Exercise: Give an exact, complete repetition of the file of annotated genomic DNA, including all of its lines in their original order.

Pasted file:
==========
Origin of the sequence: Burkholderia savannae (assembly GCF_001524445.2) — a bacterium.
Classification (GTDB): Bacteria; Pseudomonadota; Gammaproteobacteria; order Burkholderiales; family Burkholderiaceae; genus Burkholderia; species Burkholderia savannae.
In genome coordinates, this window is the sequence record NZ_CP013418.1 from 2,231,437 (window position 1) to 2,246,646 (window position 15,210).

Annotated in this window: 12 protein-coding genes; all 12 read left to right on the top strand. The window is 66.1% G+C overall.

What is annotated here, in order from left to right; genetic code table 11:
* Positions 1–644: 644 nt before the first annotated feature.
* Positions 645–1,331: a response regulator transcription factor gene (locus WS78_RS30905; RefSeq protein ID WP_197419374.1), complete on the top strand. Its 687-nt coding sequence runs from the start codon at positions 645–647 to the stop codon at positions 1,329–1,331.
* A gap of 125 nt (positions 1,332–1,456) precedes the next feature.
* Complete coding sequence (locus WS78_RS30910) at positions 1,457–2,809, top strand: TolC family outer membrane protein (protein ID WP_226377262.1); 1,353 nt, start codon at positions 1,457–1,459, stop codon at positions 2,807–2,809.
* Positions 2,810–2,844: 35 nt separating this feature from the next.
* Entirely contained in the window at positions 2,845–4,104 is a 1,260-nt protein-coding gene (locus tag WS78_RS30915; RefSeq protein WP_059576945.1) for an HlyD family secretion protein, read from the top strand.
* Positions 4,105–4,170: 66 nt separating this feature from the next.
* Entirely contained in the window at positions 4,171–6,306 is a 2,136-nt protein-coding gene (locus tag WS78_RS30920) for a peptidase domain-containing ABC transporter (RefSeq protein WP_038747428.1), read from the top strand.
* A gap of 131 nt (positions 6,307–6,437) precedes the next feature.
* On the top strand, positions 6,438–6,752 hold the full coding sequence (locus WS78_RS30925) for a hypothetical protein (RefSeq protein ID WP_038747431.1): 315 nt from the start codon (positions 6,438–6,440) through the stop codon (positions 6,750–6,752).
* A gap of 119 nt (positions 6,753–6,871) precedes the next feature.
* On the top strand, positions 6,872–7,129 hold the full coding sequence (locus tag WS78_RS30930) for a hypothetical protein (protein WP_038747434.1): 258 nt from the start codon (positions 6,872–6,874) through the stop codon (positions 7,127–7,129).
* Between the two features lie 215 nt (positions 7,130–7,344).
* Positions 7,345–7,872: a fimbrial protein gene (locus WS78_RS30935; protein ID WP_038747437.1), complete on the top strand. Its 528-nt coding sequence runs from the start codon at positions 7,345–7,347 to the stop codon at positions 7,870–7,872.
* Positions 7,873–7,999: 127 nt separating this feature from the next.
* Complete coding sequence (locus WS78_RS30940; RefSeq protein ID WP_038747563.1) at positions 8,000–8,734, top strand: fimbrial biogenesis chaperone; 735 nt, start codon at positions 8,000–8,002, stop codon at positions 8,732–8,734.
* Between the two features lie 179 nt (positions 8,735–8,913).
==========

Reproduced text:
Origin of the sequence: Burkholderia savannae (assembly GCF_001524445.2) — a bacterium.
Classification (GTDB): Bacteria; Pseudomonadota; Gammaproteobacteria; order Burkholderiales; family Burkholderiaceae; genus Burkholderia; species Burkholderia savannae.
In genome coordinates, this window is the sequence record NZ_CP013418.1 from 2,231,437 (window position 1) to 2,246,646 (window position 15,210).

Annotated in this window: 12 protein-coding genes; all 12 read left to right on the top strand. The window is 66.1% G+C overall.

What is annotated here, in order from left to right; genetic code table 11:
* Positions 1–644: 644 nt before the first annotated feature.
* Positions 645–1,331: a response regulator transcription factor gene (locus WS78_RS30905; RefSeq protein ID WP_197419374.1), complete on the top strand. Its 687-nt coding sequence runs from the start codon at positions 645–647 to the stop codon at positions 1,329–1,331.
* A gap of 125 nt (positions 1,332–1,456) precedes the next feature.
* Complete coding sequence (locus WS78_RS30910) at positions 1,457–2,809, top strand: TolC family outer membrane protein (protein ID WP_226377262.1); 1,353 nt, start codon at positions 1,457–1,459, stop codon at positions 2,807–2,809.
* Positions 2,810–2,844: 35 nt separating this feature from the next.
* Entirely contained in the window at positions 2,845–4,104 is a 1,260-nt protein-coding gene (locus tag WS78_RS30915; RefSeq protein WP_059576945.1) for an HlyD family secretion protein, read from the top strand.
* Positions 4,105–4,170: 66 nt separating this feature from the next.
* Entirely contained in the window at positions 4,171–6,306 is a 2,136-nt protein-coding gene (locus tag WS78_RS30920) for a peptidase domain-containing ABC transporter (RefSeq protein WP_038747428.1), read from the top strand.
* A gap of 131 nt (positions 6,307–6,437) precedes the next feature.
* On the top strand, positions 6,438–6,752 hold the full coding sequence (locus WS78_RS30925) for a hypothetical protein (RefSeq protein ID WP_038747431.1): 315 nt from the start codon (positions 6,438–6,440) through the stop codon (positions 6,750–6,752).
* A gap of 119 nt (positions 6,753–6,871) precedes the next feature.
* On the top strand, positions 6,872–7,129 hold the full coding sequence (locus tag WS78_RS30930) for a hypothetical protein (protein WP_038747434.1): 258 nt from the start codon (positions 6,872–6,874) through the stop codon (positions 7,127–7,129).
* Between the two features lie 215 nt (positions 7,130–7,344).
* Positions 7,345–7,872: a fimbrial protein gene (locus WS78_RS30935; protein ID WP_038747437.1), complete on the top strand. Its 528-nt coding sequence runs from the start codon at positions 7,345–7,347 to the stop codon at positions 7,870–7,872.
* Positions 7,873–7,999: 127 nt separating this feature from the next.
* Complete coding sequence (locus WS78_RS30940; RefSeq protein ID WP_038747563.1) at positions 8,000–8,734, top strand: fimbrial biogenesis chaperone; 735 nt, start codon at positions 8,000–8,002, stop codon at positions 8,732–8,734.
* Between the two features lie 179 nt (positions 8,735–8,913).